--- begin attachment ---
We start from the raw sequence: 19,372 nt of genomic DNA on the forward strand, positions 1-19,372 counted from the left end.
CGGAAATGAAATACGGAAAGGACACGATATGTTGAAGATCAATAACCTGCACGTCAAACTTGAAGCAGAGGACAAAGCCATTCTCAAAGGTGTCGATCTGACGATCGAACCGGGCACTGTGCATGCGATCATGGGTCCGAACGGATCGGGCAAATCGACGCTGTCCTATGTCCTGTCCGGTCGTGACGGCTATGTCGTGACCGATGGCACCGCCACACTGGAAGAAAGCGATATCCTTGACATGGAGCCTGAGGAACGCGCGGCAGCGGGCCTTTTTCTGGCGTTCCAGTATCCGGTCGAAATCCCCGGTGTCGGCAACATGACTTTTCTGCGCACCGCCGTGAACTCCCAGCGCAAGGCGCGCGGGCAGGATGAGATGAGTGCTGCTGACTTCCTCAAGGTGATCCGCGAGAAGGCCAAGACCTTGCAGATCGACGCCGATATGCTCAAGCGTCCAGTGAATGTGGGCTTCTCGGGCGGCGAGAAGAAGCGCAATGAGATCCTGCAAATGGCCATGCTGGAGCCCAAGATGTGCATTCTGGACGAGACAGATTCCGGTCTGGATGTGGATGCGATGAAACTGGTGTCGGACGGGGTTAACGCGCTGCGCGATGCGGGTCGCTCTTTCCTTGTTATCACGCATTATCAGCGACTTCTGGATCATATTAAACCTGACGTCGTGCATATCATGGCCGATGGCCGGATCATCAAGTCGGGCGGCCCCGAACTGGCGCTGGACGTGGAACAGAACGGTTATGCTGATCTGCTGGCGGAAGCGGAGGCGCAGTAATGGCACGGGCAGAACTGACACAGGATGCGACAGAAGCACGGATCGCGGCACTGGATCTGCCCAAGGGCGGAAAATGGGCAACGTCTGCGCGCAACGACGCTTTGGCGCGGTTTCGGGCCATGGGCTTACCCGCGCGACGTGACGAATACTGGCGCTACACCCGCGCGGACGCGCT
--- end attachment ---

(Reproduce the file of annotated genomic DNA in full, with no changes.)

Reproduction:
We start from the raw sequence: 19,372 nt of genomic DNA on the forward strand, positions 1-19,372 counted from the left end.
CGGAAATGAAATACGGAAAGGACACGATATGTTGAAGATCAATAACCTGCACGTCAAACTTGAAGCAGAGGACAAAGCCATTCTCAAAGGTGTCGATCTGACGATCGAACCGGGCACTGTGCATGCGATCATGGGTCCGAACGGATCGGGCAAATCGACGCTGTCCTATGTCCTGTCCGGTCGTGACGGCTATGTCGTGACCGATGGCACCGCCACACTGGAAGAAAGCGATATCCTTGACATGGAGCCTGAGGAACGCGCGGCAGCGGGCCTTTTTCTGGCGTTCCAGTATCCGGTCGAAATCCCCGGTGTCGGCAACATGACTTTTCTGCGCACCGCCGTGAACTCCCAGCGCAAGGCGCGCGGGCAGGATGAGATGAGTGCTGCTGACTTCCTCAAGGTGATCCGCGAGAAGGCCAAGACCTTGCAGATCGACGCCGATATGCTCAAGCGTCCAGTGAATGTGGGCTTCTCGGGCGGCGAGAAGAAGCGCAATGAGATCCTGCAAATGGCCATGCTGGAGCCCAAGATGTGCATTCTGGACGAGACAGATTCCGGTCTGGATGTGGATGCGATGAAACTGGTGTCGGACGGGGTTAACGCGCTGCGCGATGCGGGTCGCTCTTTCCTTGTTATCACGCATTATCAGCGACTTCTGGATCATATTAAACCTGACGTCGTGCATATCATGGCCGATGGCCGGATCATCAAGTCGGGCGGCCCCGAACTGGCGCTGGACGTGGAACAGAACGGTTATGCTGATCTGCTGGCGGAAGCGGAGGCGCAGTAATGGCACGGGCAGAACTGACACAGGATGCGACAGAAGCACGGATCGCGGCACTGGATCTGCCCAAGGGCGGAAAATGGGCAACGTCTGCGCGCAACGACGCTTTGGCGCGGTTTCGGGCCATGGGCTTACCCGCGCGACGTGACGAATACTGGCGCTACACCCGCGCGGACGCGCT